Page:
More from the WebMD Doctors Blog

View all posts on WebMD Doctors

Latest Blog Posts on WebMD

  • photo of woman eating yogurt in kitchen
    Diet & Nutrition

    15 Best Foods for Gut Health

    It’s no secret that what you eat every day has a direct impact on your digestive system – and that some foods (hello, greasy takeout!) can make your belly feel worse than others. But certain foods have superpowers in the gut ...

  • photo of person wrapped in blanket holding mug
    Multiple Sclerosis

    Getting Covid With MS

    Christmas season is the most wonderful time of the year, right? Well, not for me. On December 19, 2021, I was diagnosed with Covid-19, just four ...

View all blog posts

Important: The opinions expressed in WebMD Blogs are solely those of the User, who may or may not have medical or scientific training. These opinions do not represent the opinions of WebMD. Blogs are not reviewed by a WebMD physician or any member of the WebMD editorial staff for accuracy, balance, objectivity, or any other reason except for compliance with our Terms and Conditions. Some of these opinions may contain information about treatments or uses of drug products that have not been approved by the U.S. Food and Drug Administration. WebMD does not endorse any specific product, service or treatment.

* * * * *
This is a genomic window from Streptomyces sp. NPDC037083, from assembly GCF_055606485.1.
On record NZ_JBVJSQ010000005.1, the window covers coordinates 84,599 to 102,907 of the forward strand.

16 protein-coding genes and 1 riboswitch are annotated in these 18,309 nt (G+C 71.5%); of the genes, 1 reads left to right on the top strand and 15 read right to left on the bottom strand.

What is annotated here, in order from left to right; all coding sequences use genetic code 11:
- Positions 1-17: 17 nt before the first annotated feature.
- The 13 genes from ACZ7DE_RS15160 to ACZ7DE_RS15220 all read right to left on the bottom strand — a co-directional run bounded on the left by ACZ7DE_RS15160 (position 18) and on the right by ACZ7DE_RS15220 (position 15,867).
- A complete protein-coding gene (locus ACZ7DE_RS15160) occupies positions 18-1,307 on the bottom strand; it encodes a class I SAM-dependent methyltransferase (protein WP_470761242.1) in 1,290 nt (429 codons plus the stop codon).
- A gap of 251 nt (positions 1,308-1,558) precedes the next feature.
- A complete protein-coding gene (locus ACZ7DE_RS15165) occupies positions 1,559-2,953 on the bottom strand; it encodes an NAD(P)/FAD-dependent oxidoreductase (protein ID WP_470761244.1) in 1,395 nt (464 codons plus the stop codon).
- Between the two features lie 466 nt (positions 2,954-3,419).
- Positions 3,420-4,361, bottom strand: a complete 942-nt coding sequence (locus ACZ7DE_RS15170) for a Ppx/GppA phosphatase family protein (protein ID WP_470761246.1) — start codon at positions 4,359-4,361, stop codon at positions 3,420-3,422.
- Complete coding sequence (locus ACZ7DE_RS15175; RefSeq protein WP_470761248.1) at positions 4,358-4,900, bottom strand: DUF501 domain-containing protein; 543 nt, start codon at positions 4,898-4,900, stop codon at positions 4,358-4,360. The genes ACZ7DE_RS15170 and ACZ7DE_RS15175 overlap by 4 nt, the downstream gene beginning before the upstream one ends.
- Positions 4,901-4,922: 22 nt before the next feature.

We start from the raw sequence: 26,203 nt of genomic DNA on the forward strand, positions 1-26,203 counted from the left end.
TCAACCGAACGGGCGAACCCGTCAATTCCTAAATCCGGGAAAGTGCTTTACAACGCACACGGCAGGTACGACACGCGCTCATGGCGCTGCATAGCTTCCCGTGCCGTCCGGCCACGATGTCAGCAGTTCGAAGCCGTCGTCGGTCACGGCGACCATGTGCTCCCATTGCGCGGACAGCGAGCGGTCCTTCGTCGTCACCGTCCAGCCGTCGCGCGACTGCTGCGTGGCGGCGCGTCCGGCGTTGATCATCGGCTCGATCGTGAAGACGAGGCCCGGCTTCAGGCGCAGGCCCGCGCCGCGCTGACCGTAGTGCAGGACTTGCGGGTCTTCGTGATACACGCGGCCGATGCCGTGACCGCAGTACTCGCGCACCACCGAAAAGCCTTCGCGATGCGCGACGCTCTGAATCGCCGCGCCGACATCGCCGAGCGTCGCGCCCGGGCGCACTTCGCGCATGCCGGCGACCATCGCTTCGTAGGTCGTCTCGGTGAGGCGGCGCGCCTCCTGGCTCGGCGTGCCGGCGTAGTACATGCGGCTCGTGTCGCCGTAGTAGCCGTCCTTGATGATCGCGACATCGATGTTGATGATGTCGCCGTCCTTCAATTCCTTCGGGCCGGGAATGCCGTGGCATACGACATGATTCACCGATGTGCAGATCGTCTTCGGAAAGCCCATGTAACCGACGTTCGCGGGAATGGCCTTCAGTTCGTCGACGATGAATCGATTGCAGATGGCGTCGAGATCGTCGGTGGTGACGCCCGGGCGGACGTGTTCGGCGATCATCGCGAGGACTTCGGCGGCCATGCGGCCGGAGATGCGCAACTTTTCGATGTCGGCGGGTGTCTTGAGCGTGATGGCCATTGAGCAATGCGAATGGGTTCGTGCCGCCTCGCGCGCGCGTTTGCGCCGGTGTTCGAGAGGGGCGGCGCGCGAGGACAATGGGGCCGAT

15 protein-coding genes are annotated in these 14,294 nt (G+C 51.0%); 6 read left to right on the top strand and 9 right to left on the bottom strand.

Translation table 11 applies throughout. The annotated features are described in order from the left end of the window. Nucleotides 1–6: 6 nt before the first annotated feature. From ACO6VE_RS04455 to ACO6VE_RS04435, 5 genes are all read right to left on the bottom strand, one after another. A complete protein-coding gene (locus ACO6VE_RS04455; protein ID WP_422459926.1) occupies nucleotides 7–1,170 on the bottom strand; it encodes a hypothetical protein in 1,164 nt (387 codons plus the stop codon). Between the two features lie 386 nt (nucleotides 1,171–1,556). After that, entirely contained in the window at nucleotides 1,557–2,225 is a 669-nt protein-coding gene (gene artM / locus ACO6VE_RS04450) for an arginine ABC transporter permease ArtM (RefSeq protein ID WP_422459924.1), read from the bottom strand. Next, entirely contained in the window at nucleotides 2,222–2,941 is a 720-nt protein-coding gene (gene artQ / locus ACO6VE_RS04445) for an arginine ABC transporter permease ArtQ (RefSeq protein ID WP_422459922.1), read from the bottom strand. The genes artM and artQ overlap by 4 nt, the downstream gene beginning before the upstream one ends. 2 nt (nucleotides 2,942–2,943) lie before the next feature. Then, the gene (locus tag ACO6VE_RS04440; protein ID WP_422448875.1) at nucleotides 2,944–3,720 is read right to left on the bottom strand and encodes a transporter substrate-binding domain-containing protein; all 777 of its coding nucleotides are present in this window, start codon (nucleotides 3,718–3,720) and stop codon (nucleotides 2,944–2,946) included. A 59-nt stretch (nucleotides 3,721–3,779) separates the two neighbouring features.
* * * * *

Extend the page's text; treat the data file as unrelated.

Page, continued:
Do not consider WebMD Blogs as medical advice. Never delay or disregard seeking professional medical advice from your doctor or other qualified healthcare provider because of something you have read on WebMD. You should always speak with your doctor before you start, stop, or change any prescribed part of your care plan or treatment. WebMD understands that reading individual, real-life experiences can be a helpful resource, but it is never a substitute for professional medical advice, diagnosis, or treatment from a qualified health care provider. If you think you may have a medical emergency, call your doctor or dial 911 immediately.

Read More